While Fulham’s first-team squad was being put through their paces at an Alpine resort, Dempsey trained with the youth team. It proved to be only a temporary sticking plaster to what was becoming a gaping wound.
Wary that Dempsey’s unhappiness would spread to impressionable youngsters who looked up to him, the player was ordered to train on his own away from both the senior and development squads.
With the new Premier League season on the horizon, still no bid arrived from Anfield. However, there was no prospect of Dempsey being involved in the curtain-raiser against Norwich City on August 18.
Jol made this abundantly clear at his pre-match press conference by going public with Fulham’s side of the story for the first time.
In language that went beyond even Andre Villas-Boas’ simultaneous strongly-worded bulletins on Luka Modric’s Tottenham exit strategy, Jol said of Dempsey: “He is not committed to the club. He wants to leave. I would like to keep him, but I think it’s impossible. It’s a sad and an almost embarrassing situation. Clint himself told everyone he was going to Liverpool so we really thought there was quite a firm interest in him.”
Dempsey responded by using his Twitter account to make clear his dissatisfaction at Jol's comments. "There are two sides to the story," Dempsey wrote. "The truth will come out soon." The relationship between player and club was now almost irreparable.
By this time, Aston Villa and Everton had also made enquiries about the American but Liverpool, who were still trying to get Andy Carroll off the Anfield wage bill, had not followed up their own interest with a formal bid.
It is understood this prompted a series of “emotional” responses from Dempsey towards senior Fulham figures as his dream move stagnated, although the player was aware that other clubs were on his trail.
Recognising the unrest he was creating, Fulham acted decisively. It can be revealed that 10 days before the end of the window the club went to the extreme measure of banning Dempsey from the training ground and ordering him to train on his own at a local sports ground.
Mohamed Al-Fayed is generally a ‘hands-off’ owner and chairman, leaving the day-to-day running of the club to chief executive Alistair Mackintosh.
But he felt that Dempsey was treating the club with disdain, behaviour that he took personally. Al-Fayed vowed that the American would not be granted a simple passage out of the club, even if it meant Fulham failing to off-load an unhappy player who could leave for nothing when his contract expired in 2013.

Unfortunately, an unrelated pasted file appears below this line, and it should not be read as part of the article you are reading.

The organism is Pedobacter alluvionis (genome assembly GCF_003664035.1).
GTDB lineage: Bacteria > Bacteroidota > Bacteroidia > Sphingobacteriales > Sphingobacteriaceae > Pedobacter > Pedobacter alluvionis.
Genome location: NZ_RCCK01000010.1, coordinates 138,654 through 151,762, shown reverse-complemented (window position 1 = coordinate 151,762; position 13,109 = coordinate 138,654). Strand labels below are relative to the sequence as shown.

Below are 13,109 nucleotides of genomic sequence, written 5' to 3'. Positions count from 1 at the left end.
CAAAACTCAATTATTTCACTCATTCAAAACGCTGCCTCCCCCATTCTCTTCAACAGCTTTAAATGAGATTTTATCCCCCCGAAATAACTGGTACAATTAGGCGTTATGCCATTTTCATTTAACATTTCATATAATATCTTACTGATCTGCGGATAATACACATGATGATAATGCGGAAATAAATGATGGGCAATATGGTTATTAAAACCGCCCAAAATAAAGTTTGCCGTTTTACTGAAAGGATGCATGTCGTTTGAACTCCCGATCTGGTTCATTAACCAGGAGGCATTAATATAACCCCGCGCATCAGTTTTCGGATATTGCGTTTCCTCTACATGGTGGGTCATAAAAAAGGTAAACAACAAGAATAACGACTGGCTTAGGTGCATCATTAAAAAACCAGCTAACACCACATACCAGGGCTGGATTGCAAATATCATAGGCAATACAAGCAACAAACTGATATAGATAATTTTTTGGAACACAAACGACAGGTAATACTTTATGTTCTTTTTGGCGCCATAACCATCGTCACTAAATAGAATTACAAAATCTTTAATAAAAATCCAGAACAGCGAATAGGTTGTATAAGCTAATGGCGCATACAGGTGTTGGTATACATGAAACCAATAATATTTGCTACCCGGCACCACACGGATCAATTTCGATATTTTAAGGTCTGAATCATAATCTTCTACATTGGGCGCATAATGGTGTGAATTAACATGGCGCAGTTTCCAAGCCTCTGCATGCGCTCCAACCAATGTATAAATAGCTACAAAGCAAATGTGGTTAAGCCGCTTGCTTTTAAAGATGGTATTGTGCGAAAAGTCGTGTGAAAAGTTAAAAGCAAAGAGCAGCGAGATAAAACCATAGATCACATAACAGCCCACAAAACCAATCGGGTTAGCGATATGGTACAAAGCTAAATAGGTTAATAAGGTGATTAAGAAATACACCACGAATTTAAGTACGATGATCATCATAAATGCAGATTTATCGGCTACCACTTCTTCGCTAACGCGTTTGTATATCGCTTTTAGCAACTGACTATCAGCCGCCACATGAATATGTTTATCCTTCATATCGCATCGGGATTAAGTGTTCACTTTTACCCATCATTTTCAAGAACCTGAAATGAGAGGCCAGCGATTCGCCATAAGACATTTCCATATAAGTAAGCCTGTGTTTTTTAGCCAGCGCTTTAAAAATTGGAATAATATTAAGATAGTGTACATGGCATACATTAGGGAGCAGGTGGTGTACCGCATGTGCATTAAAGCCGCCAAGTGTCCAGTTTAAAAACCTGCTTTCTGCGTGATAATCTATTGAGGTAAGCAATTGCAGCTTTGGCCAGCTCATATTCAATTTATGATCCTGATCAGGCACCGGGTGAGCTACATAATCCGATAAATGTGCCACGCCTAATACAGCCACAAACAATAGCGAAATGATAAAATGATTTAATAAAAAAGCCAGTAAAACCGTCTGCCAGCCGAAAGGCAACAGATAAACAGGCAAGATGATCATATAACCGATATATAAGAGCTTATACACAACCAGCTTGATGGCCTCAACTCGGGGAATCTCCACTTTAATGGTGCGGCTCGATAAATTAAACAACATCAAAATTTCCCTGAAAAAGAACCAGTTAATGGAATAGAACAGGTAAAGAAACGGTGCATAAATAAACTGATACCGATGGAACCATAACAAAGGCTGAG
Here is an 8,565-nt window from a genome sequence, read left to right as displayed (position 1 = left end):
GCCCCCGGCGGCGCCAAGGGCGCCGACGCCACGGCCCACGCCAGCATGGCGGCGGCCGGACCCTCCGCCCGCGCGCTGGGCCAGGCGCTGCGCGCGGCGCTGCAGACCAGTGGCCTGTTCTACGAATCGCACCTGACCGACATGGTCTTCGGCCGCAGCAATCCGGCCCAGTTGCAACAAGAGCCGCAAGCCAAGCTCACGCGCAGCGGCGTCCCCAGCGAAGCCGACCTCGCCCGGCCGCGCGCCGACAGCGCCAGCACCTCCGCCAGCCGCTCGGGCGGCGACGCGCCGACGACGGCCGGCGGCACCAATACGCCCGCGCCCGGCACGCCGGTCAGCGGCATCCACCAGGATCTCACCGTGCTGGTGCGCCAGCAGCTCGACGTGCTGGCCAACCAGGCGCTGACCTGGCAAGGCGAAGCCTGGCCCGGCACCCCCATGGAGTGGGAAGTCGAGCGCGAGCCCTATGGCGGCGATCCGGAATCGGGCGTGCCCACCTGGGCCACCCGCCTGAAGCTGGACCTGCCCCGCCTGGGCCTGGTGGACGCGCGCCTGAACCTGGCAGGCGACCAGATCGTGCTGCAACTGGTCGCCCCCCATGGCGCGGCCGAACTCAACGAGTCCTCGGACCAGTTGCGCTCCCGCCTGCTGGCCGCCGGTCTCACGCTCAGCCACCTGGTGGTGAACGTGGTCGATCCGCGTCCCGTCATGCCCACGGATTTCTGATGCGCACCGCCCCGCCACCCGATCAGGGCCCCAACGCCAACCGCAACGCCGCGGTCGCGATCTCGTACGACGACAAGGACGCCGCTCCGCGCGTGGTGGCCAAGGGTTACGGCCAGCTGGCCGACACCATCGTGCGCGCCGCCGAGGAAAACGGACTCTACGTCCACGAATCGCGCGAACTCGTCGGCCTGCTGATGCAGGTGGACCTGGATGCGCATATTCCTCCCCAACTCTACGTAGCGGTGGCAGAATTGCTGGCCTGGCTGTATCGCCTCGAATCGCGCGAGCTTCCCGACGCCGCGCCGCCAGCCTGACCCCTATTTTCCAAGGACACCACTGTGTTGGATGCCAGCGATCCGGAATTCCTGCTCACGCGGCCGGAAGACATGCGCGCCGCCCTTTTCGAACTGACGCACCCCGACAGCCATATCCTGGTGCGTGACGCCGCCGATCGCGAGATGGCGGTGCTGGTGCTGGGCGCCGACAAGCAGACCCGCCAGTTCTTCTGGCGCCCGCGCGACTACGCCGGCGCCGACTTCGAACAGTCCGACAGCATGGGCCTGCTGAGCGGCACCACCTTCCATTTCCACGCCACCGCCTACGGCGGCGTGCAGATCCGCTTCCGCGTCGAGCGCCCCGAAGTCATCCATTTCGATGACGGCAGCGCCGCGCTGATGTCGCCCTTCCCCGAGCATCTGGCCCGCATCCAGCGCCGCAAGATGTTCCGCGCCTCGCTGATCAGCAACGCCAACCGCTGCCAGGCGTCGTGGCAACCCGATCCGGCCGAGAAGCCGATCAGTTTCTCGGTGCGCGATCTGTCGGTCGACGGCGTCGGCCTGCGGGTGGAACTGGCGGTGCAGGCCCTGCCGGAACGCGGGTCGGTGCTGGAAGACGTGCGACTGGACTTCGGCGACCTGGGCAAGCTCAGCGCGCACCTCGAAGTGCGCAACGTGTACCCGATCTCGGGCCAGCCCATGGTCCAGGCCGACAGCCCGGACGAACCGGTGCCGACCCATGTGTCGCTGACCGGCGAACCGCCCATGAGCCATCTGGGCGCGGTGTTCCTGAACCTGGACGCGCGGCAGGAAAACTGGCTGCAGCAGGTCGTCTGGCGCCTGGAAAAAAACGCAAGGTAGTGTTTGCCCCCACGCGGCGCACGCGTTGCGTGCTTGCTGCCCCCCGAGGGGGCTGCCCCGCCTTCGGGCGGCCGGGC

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Villa sensed a late opportunity to end the rift between Dempsey and Fulham by making a bid less than 24 hours before the end of the window.
The offer, believed to be a £5m down payment supplemented by £2m in add-ons, was accepted by the Cottagers. Dempsey, however, rejected the move.
Positions were entrenched. With space on the wage bill freed up by Carroll’s loan to West Ham, Liverpool finally made a formal bid for Dempsey last Friday afternoon but offered an initial instalment of only £3m.
As the clock ticked down, Fulham refused to budge on their valuation for Dempsey. As far as the club was concerned, there was no route back to the first team for the club’s most prolific player.
There was even talk of an autumn loan to a Championship club. In the words of one insider: “the chairman wanted to teach him a lesson”.
With Dempsey on the brink and Liverpool and Fulham locked in stalemate, Tottenham came to the rescue just as the sun was beginning to set on deadline day.
Spurs’ hopes of replacing Rafael van der Vaart with Joao Moutinho were hanging by a thread and Daniel Levy made his now customary eleventh hour move to beef up the squad.
Levy matched Villa’s offer, Dempsey leapt at the opportunity to join a Champions League calibre club and a car was dispatched to take him to Spurs Lodge and put pen to paper.
Finally, the summer’s longest transfer saga was over. Tottenham had found a solution to their midfield hole, Fulham’s tough stance had been financially vindicated and Dempsey had finally got a move, albeit not to his first choice club. For Liverpool, however, the problems were only beginning.